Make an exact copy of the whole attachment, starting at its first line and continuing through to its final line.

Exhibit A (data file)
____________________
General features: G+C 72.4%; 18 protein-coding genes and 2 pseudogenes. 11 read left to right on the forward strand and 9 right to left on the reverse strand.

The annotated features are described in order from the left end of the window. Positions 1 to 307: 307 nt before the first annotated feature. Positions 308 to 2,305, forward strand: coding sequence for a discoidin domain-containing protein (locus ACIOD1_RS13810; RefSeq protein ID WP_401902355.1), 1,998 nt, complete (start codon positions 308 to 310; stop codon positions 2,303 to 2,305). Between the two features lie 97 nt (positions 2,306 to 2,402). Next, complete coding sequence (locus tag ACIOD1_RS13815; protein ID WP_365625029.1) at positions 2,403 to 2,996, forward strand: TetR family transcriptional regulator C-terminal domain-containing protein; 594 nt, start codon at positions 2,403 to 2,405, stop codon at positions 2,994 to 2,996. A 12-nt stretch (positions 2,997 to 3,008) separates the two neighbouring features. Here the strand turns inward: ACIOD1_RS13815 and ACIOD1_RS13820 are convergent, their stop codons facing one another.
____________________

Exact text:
General features: G+C 72.4%; 18 protein-coding genes and 2 pseudogenes. 11 read left to right on the forward strand and 9 right to left on the reverse strand.

The annotated features are described in order from the left end of the window. Positions 1 to 307: 307 nt before the first annotated feature. Positions 308 to 2,305, forward strand: coding sequence for a discoidin domain-containing protein (locus ACIOD1_RS13810; RefSeq protein ID WP_401902355.1), 1,998 nt, complete (start codon positions 308 to 310; stop codon positions 2,303 to 2,305). Between the two features lie 97 nt (positions 2,306 to 2,402). Next, complete coding sequence (locus tag ACIOD1_RS13815; protein ID WP_365625029.1) at positions 2,403 to 2,996, forward strand: TetR family transcriptional regulator C-terminal domain-containing protein; 594 nt, start codon at positions 2,403 to 2,405, stop codon at positions 2,994 to 2,996. A 12-nt stretch (positions 2,997 to 3,008) separates the two neighbouring features. Here the strand turns inward: ACIOD1_RS13815 and ACIOD1_RS13820 are convergent, their stop codons facing one another.